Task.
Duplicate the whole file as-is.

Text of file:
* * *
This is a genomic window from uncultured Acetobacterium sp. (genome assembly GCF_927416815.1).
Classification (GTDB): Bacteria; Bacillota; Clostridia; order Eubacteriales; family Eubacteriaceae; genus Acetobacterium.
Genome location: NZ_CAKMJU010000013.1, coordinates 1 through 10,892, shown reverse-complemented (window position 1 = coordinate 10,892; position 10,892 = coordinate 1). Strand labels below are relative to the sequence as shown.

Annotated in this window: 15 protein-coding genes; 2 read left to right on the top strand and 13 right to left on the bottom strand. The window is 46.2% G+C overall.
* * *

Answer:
This is a genomic window from uncultured Acetobacterium sp. (genome assembly GCF_927416815.1).
Classification (GTDB): Bacteria; Bacillota; Clostridia; order Eubacteriales; family Eubacteriaceae; genus Acetobacterium.
Genome location: NZ_CAKMJU010000013.1, coordinates 1 through 10,892, shown reverse-complemented (window position 1 = coordinate 10,892; position 10,892 = coordinate 1). Strand labels below are relative to the sequence as shown.

Annotated in this window: 15 protein-coding genes; 2 read left to right on the top strand and 13 right to left on the bottom strand. The window is 46.2% G+C overall.